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micro wind farms with no forest clearing.

 
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for people that want to lease their land for wind energy the question i have is can there be a micro wind farm with a small tower like a light post but very tall and not those massive wind turbines? like say no forest clearing and the small wind turbines put alongside an existing logging road and a lot of them so they generate a ton of electricity. this electricity could be sold to generate forest conservation money.
 
pollinator
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Wesley Johnson : This is a good question which deserves a serious answer, but First you must do a little home work !

Location, Location, Location ? !!! Look at your 'Name of the Person Posting'-Space and L@@K at mine ! A little research will show that I live within 50 miles of Commercial
Wind Farms !

All of them are on large open Farm fields, mostly pasture, some crop land ! These are the Mega- Monsters that everyone including the Koch Bros. Hates !

Basically The 'Power companies will cover the Open land areas, and build out at sea to take advantage to the twice a day wind shift patterns to produce Electrical Power.
After the U.S. is covered with the big boys in the choice open field locations, someone might look for other special locations to develop

A second thing to consider is the fact that the current crop of wind turbines are tall to get up into higher speed winds with less loss due to Ground clutter and loses related
to Laminar-Flow ! I strongly expect that the trend over the next 20 years or so will be to go bigger and Bigger ! I also expect that that is where the investments and
development Dollar$ will go !

Check your local Yellow pages and 'seek it local' .com/org/net for someone who wants to sell you a wind turbine, they will have a Tall antennal looking thing that they can
erect on your property to record wind speeds and determine if any wind turbine will be a good investment on your property ! For the Craft! Big AL !

 
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In the Les Stroud "SurvivorMan" side video, "Off The Grid" (http://vimeo.com/22771069 ), he puts up a small wind generator that doesn't need any trees cut down. It does still need a tall steel pylon though... One might be able to get away with the top of a power/telephone pole or with small arms bolted to a tall tree which is on the edge of the main forest. I'm not sure how much power they produce, especially if they are not risen above the surrounding terrain.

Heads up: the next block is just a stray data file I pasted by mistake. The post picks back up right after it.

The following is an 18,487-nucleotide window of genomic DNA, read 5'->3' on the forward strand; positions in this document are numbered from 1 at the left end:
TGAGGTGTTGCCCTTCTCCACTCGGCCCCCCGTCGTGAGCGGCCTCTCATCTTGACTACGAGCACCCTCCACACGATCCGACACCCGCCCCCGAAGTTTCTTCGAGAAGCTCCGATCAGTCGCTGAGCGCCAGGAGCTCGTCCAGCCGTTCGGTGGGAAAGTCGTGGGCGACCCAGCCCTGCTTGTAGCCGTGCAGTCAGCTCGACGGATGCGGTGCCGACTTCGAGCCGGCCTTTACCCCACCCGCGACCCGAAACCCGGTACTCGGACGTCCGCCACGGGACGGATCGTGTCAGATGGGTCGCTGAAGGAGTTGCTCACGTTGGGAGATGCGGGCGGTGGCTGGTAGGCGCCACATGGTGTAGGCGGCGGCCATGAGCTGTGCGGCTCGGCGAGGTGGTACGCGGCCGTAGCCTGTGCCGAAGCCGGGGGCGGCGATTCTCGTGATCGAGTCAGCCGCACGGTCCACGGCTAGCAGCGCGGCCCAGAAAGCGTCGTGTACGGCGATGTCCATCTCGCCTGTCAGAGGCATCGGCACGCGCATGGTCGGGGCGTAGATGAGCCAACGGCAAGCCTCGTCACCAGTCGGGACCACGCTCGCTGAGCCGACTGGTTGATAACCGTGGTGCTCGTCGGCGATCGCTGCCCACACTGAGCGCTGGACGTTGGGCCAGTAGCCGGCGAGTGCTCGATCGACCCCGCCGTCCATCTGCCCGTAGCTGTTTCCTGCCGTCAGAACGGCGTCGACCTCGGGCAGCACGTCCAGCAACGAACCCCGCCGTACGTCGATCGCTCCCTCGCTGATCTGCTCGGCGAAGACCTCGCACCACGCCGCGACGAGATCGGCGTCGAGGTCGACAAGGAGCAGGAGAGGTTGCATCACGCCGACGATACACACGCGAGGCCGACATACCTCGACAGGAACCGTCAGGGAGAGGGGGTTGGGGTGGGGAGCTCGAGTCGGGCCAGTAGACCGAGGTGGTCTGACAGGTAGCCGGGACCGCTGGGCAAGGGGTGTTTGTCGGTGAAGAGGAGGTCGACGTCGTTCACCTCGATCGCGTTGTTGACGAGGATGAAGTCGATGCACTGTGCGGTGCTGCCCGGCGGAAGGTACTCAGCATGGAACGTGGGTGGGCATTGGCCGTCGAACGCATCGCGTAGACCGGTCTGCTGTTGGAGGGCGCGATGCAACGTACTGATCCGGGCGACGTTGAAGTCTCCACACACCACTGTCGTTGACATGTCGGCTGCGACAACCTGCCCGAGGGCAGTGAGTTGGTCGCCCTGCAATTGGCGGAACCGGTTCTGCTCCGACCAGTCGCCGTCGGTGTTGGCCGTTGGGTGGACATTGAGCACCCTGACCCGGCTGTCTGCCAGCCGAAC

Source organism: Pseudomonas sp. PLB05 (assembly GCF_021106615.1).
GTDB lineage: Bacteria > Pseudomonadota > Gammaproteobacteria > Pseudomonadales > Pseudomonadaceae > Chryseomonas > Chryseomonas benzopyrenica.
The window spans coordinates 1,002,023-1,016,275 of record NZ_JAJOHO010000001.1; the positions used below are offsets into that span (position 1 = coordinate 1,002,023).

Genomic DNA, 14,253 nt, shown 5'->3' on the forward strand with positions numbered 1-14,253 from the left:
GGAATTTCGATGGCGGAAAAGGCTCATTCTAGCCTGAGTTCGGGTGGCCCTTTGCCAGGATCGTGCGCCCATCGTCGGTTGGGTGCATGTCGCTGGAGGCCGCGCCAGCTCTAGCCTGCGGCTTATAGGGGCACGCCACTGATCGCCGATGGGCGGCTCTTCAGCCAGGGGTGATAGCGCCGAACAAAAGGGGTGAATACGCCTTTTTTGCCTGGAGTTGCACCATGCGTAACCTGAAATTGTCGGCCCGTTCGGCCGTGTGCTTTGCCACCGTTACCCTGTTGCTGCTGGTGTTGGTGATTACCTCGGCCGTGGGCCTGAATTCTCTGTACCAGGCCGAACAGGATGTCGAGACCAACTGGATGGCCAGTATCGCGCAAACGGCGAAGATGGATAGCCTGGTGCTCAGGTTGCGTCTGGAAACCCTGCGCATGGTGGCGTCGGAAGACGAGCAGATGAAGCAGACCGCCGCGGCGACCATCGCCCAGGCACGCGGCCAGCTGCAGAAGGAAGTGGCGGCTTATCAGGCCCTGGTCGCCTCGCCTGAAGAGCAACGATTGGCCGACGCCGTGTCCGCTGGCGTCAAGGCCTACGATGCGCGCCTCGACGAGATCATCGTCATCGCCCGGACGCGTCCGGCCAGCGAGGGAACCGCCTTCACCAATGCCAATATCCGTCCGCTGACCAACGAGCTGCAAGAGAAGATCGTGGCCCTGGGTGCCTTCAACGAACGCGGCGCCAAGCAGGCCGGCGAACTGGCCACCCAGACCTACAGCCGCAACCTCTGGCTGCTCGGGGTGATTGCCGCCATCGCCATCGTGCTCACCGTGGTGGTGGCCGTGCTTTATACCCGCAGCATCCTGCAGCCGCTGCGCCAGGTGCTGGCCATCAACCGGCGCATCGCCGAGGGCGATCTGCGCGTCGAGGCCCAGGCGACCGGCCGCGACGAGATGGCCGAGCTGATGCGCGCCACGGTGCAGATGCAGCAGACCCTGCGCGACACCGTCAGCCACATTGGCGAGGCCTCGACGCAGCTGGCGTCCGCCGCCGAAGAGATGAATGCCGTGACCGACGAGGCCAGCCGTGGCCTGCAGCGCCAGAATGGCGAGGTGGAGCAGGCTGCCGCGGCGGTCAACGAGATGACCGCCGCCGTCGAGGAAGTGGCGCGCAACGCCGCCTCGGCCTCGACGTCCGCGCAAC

pollinator
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Yes you can, but is it worth it? It is a return on investment question.

Micro wind generators are really bad ROI to begin with (they are expensive for the amount of power you get), and adding more tower gets REALLY expensive over a certain height.

 
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1) Towers need to stay up in a heavy wind. That means either thick post, or guy wires.

2) Wind turbines need to be up in the smooth wind. The rule of thumb is 30 above any obstruction within 100 feet.

3) Power is a function of swept area, a 10 foot bladed turbine is 100 times better than a 1 foot bladed one.

4) Power goes up by the cube of the wind velocity. And winds get stronger the higher you go.

5) Commercially viable locations are being taken by commercial companies. This doesn't mean that personal sites are bad.
 
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I don't have a wind turbine yet (do have solar up and running) but it's my understanding the towers need to be SIGNIFICANTLY higher than any obstruction within several tower lengths, both for faster winds, but more importantly for less bearing-eating turbulance. As the turbulance goes higher the amount of stress on the moving parts goes up to the point the windmill lifespan is shortened.